Connector Suppliers Join the Electric Era of Aviation
EV technologies now extend to electric aircraft. Connector designers are developing the lightweight, powerful, and rugged interconnects needed for this new industry to take flight.
Canada’s Harbour Air, North America’s largest seaplane airline, and Australian engineering firm magniX, specializing in all-electric propulsion, have developed the world’s first all-electric commercial aircraft. The plane, a six-passenger DHC-2 de Havilland Beaver magnified by a 750-horsepower (560 kW) magni500 propulsion system, had its first successful flight in 2019 on the Fraser River at Harbour Air Seaplanes terminal in Vancouver. Roei Ganzarski, CEO of magniX, referred to the event as the launch of the electric era of aviation. Since then, the plane has completed over 30 test flights and the company has begun work on a second plane.
As with many of today’s industries, the aircraft industry is tasked with mitigating its negative impact on climate change by lowering carbon emissions while also reducing air and noise pollution. Aircraft manufacturers and suppliers are constantly looking for ways to optimize performance and reliability while lowering operating and maintenance costs. Moving away from fossil fuels and incorporating electric systems for primary power and control solves many of the issues that plague modern aircraft. However, this change brings some challenges as well.
The concept of aircraft electrification has been around since World War II, but it is getting more attention today as demand increases and progress accelerates. More electric aircraft, or MEA, is the term used for hybrid aircraft that use electric power for non-propulsive systems. Traditionally, pneumatic, hydraulic, mechanical, and electric secondary power sources are what drive these systems. According to AMETEK Engineered Interconnect and Packaging (EIP), newer aircraft are changing from those systems to electric, no bleed systems that include condition-based monitoring. AMETEK’s SEALTRON brand is currently developing connectors that can handle extreme temperatures (closer to the aircraft engine), higher current carrying capacity (for power delivered from lithium polymer battery systems) and lighter weight (by incorporating aluminum shells). Its HERMETIC SEAL brand manufactures hermetic glass sealed connectors, an essential component for more electric and all electric aircraft wiring and electronic systems. The connectors are installed on power supplies, actuation devices, and sensors to aid in conveying power and electronic signals on the airframe.
In the quest to convert primary power systems and control systems to fully electric, a combination of higher currents and increased voltages, while managing the resulting trade-offs, will be necessary, explained Sean Herman, design applications engineer with Amphenol Commercial Air Division. Using higher currents results in greater temperature rise, which necessitates a move to larger conductors. While full aircraft electrification mandates some growing conductor sizes, especially when dealing with primary power systems, aircraft manufacturers do their best to limit increases in conductor diameters because of the resulting increase in weight, which Herman acknowledges is a deal breaker for this industry. “It’s worth noting that increased temperature associated with higher currents also negatively impacts general electrical efficiency. The use of aluminum conductors has been explored for weight savings, but there are challenges to consider when going down that road as well,” he added.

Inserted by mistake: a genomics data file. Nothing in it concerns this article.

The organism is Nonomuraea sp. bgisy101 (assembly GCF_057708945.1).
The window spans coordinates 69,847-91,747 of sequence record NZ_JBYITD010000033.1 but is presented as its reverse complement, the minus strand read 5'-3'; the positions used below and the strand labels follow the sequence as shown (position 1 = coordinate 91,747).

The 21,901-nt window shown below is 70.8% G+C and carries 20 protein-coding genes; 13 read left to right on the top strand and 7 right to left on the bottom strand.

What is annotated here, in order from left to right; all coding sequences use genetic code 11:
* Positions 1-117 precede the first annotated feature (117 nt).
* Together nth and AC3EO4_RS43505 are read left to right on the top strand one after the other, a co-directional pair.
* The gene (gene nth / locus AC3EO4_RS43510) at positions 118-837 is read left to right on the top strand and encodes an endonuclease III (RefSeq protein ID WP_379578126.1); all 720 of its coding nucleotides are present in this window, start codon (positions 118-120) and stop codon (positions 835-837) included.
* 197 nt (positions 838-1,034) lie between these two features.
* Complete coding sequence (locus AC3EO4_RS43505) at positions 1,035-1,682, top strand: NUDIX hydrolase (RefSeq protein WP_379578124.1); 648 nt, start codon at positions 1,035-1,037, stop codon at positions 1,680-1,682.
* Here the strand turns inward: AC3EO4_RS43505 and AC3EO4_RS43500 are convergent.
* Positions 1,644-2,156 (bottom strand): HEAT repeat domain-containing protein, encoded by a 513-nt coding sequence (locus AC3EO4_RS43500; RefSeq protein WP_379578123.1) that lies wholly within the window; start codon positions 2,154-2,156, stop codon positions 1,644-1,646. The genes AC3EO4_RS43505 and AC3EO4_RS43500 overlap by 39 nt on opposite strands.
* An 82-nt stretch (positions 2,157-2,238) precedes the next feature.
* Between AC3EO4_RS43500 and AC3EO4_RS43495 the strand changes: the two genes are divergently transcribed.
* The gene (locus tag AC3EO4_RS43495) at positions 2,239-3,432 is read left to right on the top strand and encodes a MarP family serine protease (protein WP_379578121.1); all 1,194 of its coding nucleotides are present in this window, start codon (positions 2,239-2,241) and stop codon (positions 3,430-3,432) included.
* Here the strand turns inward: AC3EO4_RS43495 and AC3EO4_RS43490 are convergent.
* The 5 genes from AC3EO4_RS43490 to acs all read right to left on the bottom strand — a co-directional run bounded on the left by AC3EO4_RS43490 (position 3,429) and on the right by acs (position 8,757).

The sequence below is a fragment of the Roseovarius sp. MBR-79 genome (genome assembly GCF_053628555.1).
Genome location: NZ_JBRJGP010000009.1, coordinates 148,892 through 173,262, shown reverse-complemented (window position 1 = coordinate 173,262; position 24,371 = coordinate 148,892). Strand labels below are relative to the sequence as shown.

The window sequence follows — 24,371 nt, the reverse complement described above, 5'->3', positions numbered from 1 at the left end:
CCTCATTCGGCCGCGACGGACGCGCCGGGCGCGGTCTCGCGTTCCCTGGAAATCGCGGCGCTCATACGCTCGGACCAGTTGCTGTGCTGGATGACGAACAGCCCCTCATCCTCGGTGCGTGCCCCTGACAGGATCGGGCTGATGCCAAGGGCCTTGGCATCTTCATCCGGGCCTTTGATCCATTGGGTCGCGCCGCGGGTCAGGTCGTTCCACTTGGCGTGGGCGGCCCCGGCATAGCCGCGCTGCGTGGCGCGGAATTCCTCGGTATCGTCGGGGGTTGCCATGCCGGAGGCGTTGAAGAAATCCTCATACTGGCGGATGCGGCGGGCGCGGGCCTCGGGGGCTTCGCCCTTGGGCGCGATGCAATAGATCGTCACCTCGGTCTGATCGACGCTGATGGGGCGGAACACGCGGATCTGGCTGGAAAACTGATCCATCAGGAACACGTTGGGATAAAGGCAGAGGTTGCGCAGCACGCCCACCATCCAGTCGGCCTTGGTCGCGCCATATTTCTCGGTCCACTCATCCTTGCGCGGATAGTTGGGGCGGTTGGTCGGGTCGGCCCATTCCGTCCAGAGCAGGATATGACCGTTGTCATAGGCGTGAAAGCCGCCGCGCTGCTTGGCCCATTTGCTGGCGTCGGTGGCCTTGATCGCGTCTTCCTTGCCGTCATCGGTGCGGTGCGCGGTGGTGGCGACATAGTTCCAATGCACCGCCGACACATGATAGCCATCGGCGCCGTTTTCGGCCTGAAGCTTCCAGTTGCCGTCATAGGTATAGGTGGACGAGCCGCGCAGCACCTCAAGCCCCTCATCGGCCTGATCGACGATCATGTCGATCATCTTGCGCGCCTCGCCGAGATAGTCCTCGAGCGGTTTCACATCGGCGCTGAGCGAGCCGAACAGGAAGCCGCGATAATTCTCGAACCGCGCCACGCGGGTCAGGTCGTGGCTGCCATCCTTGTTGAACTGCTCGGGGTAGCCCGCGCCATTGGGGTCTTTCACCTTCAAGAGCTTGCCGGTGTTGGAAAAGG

Herman further explained that to facilitate the increased power required in this new style of aircraft, increases can be made to the system voltage in addition to the current. Choosing this direction does have its downsides, however, including electrical breakdown and shortened connector life, which must be subsequently addressed. The overall effect of the voltage increases on wire itself is minimized as conductors are generally insulated individually; thickness and material can be modified without radically changing the product. However, when looking at connectors, the mating interfaces between plug and receptacle are often relatively susceptible. For example, the D38999 series III connector interface shown below has a relatively uniform interface. There is not much distance between contacts either across the surface (creepage) or through the air (clearance).
To combat this, the insulator material can be improved or the geometry can be changed. The HV38999 connector from Amphenol Commercial Air Division, depicted below, has a completely redesigned insert utilizing an insulator material with improved electric properties (increased dielectric strength) as well as optimized conductor spacing and towers to add further separation. Partial discharge, a negative voltage effect at altitude which can reduce the life cycle of the connector, is another phenomenon which must be carefully designed around to avoid premature degradation.
Small aircraft, including AAM (advanced air mobility) airframes, eVTOL (electric vertical takeoff and landing), and eSTOL (electric short takeoff and landing) aircraft, are playing an important role in the advancement of aircraft electrification. Connector suppliers are finding ways to address issues of power as well as other in-flight needs, such as infotainment, with design improvements and material changes that address weight and space restrictions, reliability, and harsh environment (i.e., temperature changes and resistance to shock and vibration).
To learn more about companies mentioned in this article, visit the Preferred Supplier pages for Sealtron and Amphenol Aerospace.
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